Type: Trad, Alpine, 700 ft (212 m), 6 pitches, Grade III
FA: Bob Ormes, Roger Whitney, and Hassler Whitney, 1949
Page Views: 3,076 total · 40/month
Shared By: Joshua Payne on Sep 22, 2014
Admins: Leo Paik, John McNamee, Frances Fierst, Monty, Monomaniac, Tyler KC

You & This Route

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Crestone Peak’s steep east face is home to a number of large buttresses. India climbs the left-most of these buttresses and is noted by an obvious ramp, diagonaling upward to the right. A small amount of beta can be gained from the photo in Bueler’s “Roof of the Rockies” and the description is in Roach’s 14'er guide.

From Upper South Colony Lake, walk right of the Ellingwood Arete, and scramble up talus and 4th class slabs at the base of the buttress until you reach the large ramp at about 13,000'. Belay at the cave on the ramp.

P1. Climb the ramp that traverses the buttress from left to right until you can access a short chimney on the northwest side (5.4, then cl. 3).

P2. A short pitch up the fractured slabs on the left to a short crack with a bulge. Pull the bulge and continue left along the obvious line until you find an old piton below a left-facing dihedral. Belay at the piton (5.8).

P3. Climb the chossy, left-facing corner to reach a narrow, right-to-left, ascending, grassy ledge. Belay on this ledge; we had to traverse left along it for a ways to find an adequate anchor (5.8).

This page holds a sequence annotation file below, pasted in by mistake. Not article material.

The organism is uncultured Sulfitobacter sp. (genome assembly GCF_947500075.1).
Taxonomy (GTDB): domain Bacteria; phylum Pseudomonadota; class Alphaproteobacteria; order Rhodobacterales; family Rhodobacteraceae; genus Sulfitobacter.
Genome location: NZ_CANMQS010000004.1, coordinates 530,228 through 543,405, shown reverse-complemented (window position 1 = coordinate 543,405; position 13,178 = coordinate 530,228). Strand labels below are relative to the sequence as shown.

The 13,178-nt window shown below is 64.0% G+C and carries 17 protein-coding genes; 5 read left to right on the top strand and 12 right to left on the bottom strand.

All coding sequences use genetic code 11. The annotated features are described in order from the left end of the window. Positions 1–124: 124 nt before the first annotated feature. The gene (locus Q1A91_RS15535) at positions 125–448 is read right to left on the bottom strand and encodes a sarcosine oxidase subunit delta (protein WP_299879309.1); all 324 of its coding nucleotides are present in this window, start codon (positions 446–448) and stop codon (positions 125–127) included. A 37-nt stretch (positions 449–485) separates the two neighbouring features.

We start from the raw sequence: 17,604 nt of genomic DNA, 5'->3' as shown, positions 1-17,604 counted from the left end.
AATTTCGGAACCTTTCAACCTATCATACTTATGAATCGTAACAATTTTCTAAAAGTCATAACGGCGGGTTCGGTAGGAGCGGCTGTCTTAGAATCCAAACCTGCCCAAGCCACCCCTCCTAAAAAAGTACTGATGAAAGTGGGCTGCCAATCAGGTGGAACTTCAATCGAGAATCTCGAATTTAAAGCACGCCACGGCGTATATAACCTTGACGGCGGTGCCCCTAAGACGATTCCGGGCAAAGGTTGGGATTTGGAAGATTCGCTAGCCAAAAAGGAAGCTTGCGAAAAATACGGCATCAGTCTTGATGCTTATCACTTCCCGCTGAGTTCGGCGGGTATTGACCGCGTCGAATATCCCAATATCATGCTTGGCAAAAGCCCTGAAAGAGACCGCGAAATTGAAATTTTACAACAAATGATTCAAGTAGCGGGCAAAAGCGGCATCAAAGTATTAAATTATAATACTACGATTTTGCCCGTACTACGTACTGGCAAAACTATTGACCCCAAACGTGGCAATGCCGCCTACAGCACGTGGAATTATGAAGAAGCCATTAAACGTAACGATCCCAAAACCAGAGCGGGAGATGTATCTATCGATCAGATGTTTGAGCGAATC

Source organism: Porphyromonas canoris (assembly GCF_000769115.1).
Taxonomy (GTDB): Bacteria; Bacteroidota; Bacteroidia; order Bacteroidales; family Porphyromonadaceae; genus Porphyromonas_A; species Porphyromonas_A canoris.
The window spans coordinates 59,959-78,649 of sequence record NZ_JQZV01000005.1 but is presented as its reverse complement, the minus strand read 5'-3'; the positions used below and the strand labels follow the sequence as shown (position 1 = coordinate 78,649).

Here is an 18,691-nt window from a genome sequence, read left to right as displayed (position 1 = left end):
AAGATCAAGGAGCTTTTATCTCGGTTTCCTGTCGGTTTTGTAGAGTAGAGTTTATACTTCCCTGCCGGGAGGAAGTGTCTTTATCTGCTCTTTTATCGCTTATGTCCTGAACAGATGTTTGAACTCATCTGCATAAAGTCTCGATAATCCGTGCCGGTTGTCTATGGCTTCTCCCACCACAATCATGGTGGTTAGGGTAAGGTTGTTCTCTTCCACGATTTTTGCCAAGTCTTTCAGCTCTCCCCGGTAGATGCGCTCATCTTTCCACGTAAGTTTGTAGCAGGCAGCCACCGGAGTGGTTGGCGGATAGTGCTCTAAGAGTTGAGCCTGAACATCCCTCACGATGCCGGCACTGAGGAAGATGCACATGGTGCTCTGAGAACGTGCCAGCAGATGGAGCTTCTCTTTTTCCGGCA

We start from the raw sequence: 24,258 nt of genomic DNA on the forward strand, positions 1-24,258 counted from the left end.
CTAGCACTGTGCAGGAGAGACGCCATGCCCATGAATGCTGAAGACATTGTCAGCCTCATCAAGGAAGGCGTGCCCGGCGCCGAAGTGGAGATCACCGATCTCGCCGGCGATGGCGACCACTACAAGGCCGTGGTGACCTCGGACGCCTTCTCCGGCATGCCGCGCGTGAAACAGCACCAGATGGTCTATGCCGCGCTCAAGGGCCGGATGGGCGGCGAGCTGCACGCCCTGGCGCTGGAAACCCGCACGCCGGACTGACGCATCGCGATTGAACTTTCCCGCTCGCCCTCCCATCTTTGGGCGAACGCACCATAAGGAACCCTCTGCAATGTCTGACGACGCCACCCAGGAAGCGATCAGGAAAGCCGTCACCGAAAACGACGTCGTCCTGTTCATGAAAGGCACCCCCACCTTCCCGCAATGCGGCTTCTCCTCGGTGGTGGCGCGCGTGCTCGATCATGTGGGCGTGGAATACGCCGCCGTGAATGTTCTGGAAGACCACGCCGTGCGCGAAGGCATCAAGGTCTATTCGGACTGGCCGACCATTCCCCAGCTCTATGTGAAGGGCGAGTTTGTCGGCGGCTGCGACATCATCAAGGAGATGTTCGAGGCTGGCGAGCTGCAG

P4. Continue left on the ledge and climb the steep, sharp, right-facing dihedral until you reach the buttress's left skyline and a nice ledge. Belay here (5.8). (One may also be able to stay on the right edge of the buttress at this section as described in Roach’s guide and shown in Bueler’s topo; however, this did not look like the easiest line to us.)

P5. Continue up a short pitch up the easiest line up the south side to the buttress's “Petit Grepon”-like summit (4th).

P6. From the buttress summit, you cross an awesomely exposed knife-edge to gain the complicated upper bowl below East Crestone Peak (4th). Break left to reach the saddle point in the Peak-Needle ridge. From here, there are two options:

1) Climb the gullies and 3rd/4th class terrain to the north, and eventually gain the summit of East Crestone Peak. Drop to the notch atop the Red Gully and continue to the main Crestone Peak summit.

2) From this notch, it would be possible to descend the gully to the south and connect with the Crestone Peak - Needle traverse.

This climb is fairly committing, but it was a good adventure that climbs into some wonderful terrain and shows the Crestones have a lot to offer beyond the popular classics.


This is the large buttress about halfway between Crestone Needle and Crestone Peak. Looking at Crestone Needle from Upper South Colony Lake, this is the first buttress to the right of Crestone Needle. The large ramp that crosses the buttress is hard to miss.


Standard alpine rack 0.1 X4 - #3 C4.